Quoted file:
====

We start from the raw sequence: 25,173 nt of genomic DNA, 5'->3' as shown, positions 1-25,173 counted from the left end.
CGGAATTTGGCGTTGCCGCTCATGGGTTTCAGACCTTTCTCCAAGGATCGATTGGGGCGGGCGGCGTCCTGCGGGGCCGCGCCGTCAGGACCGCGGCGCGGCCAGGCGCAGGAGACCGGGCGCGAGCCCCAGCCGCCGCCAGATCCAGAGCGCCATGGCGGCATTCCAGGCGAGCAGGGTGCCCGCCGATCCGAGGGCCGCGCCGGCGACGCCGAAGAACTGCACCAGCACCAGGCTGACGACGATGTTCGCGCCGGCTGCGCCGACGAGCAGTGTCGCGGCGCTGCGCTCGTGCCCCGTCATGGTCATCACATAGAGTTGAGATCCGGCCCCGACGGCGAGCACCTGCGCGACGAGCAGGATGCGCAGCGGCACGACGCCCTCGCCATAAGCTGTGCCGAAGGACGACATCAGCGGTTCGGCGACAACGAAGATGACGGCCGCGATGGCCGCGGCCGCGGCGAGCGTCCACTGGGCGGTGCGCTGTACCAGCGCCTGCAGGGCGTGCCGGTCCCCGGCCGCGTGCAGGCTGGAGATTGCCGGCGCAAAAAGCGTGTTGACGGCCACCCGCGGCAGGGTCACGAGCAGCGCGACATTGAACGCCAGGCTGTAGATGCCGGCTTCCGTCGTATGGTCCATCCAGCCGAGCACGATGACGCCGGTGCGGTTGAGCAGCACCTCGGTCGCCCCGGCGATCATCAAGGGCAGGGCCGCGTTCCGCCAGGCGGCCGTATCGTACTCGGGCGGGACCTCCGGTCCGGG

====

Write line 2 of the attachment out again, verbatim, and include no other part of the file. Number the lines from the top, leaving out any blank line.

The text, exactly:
CGGAATTTGGCGTTGCCGCTCATGGGTTTCAGACCTTTCTCCAAGGATCGATTGGGGCGGGCGGCGTCCTGCGGGGCCGCGCCGTCAGGACCGCGGCGCGGCCAGGCGCAGGAGACCGGGCGCGAGCCCCAGCCGCCGCCAGATCCAGAGCGCCATGGCGGCATTCCAGGCGAGCAGGGTGCCCGCCGATCCGAGGGCCGCGCCGGCGACGCCGAAGAACTGCACCAGCACCAGGCTGACGACGATGTTCGCGCCGGCTGCGCCGACGAGCAGTGTCGCGGCGCTGCGCTCGTGCCCCGTCATGGTCATCACATAGAGTTGAGATCCGGCCCCGACGGCGAGCACCTGCGCGACGAGCAGGATGCGCAGCGGCACGACGCCCTCGCCATAAGCTGTGCCGAAGGACGACATCAGCGGTTCGGCGACAACGAAGATGACGGCCGCGATGGCCGCGGCCGCGGCGAGCGTCCACTGGGCGGTGCGCTGTACCAGCGCCTGCAGGGCGTGCCGGTCCCCGGCCGCGTGCAGGCTGGAGATTGCCGGCGCAAAAAGCGTGTTGACGGCCACCCGCGGCAGGGTCACGAGCAGCGCGACATTGAACGCCAGGCTGTAGATGCCGGCTTCCGTCGTATGGTCCATCCAGCCGAGCACGATGACGCCGGTGCGGTTGAGCAGCACCTCGGTCGCCCCGGCGATCATCAAGGGCAGGGCCGCGTTCCGCCAGGCGGCCGTATCGTACTCGGGCGGGACCTCCGGTCCGGG